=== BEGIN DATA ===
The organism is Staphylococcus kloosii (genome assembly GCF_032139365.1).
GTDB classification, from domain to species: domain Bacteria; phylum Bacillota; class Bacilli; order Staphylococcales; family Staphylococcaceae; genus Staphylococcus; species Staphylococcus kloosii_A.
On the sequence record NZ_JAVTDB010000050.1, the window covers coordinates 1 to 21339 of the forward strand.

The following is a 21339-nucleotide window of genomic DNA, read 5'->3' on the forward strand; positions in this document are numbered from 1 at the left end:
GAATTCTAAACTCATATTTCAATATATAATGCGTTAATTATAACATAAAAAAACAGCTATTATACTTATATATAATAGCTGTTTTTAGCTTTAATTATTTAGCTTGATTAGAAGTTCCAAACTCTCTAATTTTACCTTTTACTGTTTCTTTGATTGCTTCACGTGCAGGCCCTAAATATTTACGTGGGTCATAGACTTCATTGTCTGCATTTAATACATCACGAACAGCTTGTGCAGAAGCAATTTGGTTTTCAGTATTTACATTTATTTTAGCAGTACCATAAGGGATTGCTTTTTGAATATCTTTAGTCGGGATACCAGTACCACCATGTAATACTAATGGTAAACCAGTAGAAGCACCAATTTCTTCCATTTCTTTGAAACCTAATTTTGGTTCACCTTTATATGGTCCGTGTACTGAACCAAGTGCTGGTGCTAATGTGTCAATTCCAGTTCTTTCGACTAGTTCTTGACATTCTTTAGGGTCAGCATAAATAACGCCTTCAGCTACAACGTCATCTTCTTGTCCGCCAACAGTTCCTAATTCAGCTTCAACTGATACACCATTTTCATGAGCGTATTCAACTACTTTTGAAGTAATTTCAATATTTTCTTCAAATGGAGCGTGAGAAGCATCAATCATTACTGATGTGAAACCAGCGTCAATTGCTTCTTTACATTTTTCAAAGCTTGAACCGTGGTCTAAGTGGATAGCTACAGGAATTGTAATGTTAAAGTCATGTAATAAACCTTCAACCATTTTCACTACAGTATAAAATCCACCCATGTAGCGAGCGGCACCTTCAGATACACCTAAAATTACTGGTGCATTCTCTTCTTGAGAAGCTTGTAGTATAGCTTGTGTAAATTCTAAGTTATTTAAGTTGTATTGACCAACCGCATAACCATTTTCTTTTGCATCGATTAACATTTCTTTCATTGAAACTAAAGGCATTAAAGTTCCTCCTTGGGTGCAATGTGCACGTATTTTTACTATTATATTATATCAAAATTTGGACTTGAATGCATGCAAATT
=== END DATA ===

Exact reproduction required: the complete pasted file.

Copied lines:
The organism is Staphylococcus kloosii (genome assembly GCF_032139365.1).
GTDB classification, from domain to species: domain Bacteria; phylum Bacillota; class Bacilli; order Staphylococcales; family Staphylococcaceae; genus Staphylococcus; species Staphylococcus kloosii_A.
On the sequence record NZ_JAVTDB010000050.1, the window covers coordinates 1 to 21339 of the forward strand.

The following is a 21339-nucleotide window of genomic DNA, read 5'->3' on the forward strand; positions in this document are numbered from 1 at the left end:
GAATTCTAAACTCATATTTCAATATATAATGCGTTAATTATAACATAAAAAAACAGCTATTATACTTATATATAATAGCTGTTTTTAGCTTTAATTATTTAGCTTGATTAGAAGTTCCAAACTCTCTAATTTTACCTTTTACTGTTTCTTTGATTGCTTCACGTGCAGGCCCTAAATATTTACGTGGGTCATAGACTTCATTGTCTGCATTTAATACATCACGAACAGCTTGTGCAGAAGCAATTTGGTTTTCAGTATTTACATTTATTTTAGCAGTACCATAAGGGATTGCTTTTTGAATATCTTTAGTCGGGATACCAGTACCACCATGTAATACTAATGGTAAACCAGTAGAAGCACCAATTTCTTCCATTTCTTTGAAACCTAATTTTGGTTCACCTTTATATGGTCCGTGTACTGAACCAAGTGCTGGTGCTAATGTGTCAATTCCAGTTCTTTCGACTAGTTCTTGACATTCTTTAGGGTCAGCATAAATAACGCCTTCAGCTACAACGTCATCTTCTTGTCCGCCAACAGTTCCTAATTCAGCTTCAACTGATACACCATTTTCATGAGCGTATTCAACTACTTTTGAAGTAATTTCAATATTTTCTTCAAATGGAGCGTGAGAAGCATCAATCATTACTGATGTGAAACCAGCGTCAATTGCTTCTTTACATTTTTCAAAGCTTGAACCGTGGTCTAAGTGGATAGCTACAGGAATTGTAATGTTAAAGTCATGTAATAAACCTTCAACCATTTTCACTACAGTATAAAATCCACCCATGTAGCGAGCGGCACCTTCAGATACACCTAAAATTACTGGTGCATTCTCTTCTTGAGAAGCTTGTAGTATAGCTTGTGTAAATTCTAAGTTATTTAAGTTGTATTGACCAACCGCATAACCATTTTCTTTTGCATCGATTAACATTTCTTTCATTGAAACTAAAGGCATTAAAGTTCCTCCTTGGGTGCAATGTGCACGTATTTTTACTATTATATTATATCAAAATTTGGACTTGAATGCATGCAAATT